The sense of deja vu is enhanced in the current build because it's mostly old Rock Band tracks. Unlike Activision, which seems content to shotgun its tracklist into the air each week, Rock Band's been fairly reticent with its song selections. So far we've had a scant dozen revealed--you know, in addition to the 3,000+ DLC songs already available for you to buy or re-download at launch.
So it's mostly classic Rock Band tracks. Playing No Doubt's "Just a Girl," or Pat Benatar's "Heartbreaker," or Heart's "Barracuda," it's like it's 2009 again and I'm in a crappy college apartment in Southern California jamming with friends.
It's funny how the narrative flips. That warm feeling of familiarity? Of slipping into a well-worn groove? It's like I now love Rock Band for the same reasons Rock Band needed to die. That familiarity is exactly why everyone got sick of Rock Band (and all rhythm games) in the first place. Now, six years later, it's all I really want out of E3--to play more. To get all my friends into a living room and jam. To essentially "get the band back together."
Which brings us to Guitar Hero Live, Activision's attempt at reviving its own rhythm-game brand. What's interesting is that Guitar Hero Live is almost as odd and unique as Rock Band 4 is familiar.
For one, there's the new guitar. Guitar Hero Live ditches the five colored buttons made famous by the original Guitar Hero back in 2005. Instead, you have two rows of three buttons each, arranged one atop the other. Thus there's actually some vertical movement for your fingers, which is brand new. At times you'll also have to strum without holding down any notes, which is also new.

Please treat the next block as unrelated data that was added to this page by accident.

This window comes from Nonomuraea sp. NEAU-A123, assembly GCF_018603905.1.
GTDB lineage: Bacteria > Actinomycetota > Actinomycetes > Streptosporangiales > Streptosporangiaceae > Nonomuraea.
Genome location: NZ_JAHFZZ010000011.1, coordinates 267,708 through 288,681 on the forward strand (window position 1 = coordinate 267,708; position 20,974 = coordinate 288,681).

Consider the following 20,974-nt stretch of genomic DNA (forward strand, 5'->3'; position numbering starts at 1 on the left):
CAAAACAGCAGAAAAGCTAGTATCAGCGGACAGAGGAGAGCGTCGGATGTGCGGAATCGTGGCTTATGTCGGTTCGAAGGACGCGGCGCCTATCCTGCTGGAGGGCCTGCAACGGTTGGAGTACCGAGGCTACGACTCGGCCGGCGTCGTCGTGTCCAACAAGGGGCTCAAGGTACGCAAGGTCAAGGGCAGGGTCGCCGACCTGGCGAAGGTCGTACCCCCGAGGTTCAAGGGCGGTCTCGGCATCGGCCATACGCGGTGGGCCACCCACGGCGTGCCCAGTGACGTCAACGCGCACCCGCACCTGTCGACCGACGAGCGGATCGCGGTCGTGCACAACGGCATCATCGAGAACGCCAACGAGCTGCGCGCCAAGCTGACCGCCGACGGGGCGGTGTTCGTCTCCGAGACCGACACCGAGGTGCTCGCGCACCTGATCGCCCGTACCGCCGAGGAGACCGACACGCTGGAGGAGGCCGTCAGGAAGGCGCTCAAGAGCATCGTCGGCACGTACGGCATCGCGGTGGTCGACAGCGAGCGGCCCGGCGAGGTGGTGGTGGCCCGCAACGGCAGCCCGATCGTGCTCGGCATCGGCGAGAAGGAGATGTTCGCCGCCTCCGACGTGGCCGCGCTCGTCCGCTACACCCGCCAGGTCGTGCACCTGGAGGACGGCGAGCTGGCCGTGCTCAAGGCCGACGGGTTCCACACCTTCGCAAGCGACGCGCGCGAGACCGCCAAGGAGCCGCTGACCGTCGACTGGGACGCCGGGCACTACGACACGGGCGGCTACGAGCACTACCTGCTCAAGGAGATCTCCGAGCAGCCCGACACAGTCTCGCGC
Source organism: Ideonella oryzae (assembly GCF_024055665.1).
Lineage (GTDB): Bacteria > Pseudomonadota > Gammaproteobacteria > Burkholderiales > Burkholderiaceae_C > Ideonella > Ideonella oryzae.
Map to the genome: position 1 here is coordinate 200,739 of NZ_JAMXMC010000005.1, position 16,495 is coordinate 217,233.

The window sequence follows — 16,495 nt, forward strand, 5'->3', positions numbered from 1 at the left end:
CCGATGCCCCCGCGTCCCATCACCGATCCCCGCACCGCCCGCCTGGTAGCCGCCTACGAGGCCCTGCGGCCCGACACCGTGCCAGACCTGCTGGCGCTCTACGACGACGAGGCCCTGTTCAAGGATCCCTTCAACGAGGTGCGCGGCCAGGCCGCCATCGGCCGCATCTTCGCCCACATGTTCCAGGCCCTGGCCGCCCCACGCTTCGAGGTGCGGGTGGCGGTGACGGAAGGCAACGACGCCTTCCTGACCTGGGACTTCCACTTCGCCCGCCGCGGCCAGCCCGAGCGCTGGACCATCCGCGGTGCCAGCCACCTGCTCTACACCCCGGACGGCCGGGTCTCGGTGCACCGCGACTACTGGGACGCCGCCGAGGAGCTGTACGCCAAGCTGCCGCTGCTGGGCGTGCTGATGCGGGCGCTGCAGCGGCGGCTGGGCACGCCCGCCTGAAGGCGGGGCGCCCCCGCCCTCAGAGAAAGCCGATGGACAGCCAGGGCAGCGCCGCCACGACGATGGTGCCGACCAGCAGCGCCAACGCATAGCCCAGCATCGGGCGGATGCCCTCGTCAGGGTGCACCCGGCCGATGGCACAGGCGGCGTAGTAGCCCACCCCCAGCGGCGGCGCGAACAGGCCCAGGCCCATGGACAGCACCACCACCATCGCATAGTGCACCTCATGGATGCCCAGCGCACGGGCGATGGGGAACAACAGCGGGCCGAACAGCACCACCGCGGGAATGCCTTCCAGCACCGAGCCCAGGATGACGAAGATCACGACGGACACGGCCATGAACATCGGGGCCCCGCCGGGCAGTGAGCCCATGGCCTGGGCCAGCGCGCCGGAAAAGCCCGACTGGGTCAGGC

Speaking as an actual guitarist, I think it feels quite a bit more like playing a real guitar than any of its rhythm-genre ancestors. Will it teach you to play guitar? Is it really like playing an instrument? No, not really. It's not, in other words, Rock Band's drum kit, which doubles as an extremely effective learning tool.
But with just a bit of vertical movement between the two rows, as well as the ability to form "chord shapes" with buttons on both rows? Guitar Hero Live's controller seems just a bit more lifelike.
Unfortunately, I wish some other parts of it were less lifelike. During Guitar Hero Live's reveal, we learned the crowds would be completely FMV--meaning video footage of real live humans. This audience, as well as the interactions with your FMV bandmates, land squarely in some sort of uncanny valley area. It feels super awkward, to me--though also easy to tune out if you zone in on the note stream.
Sign up for CIO Asia eNewsletters.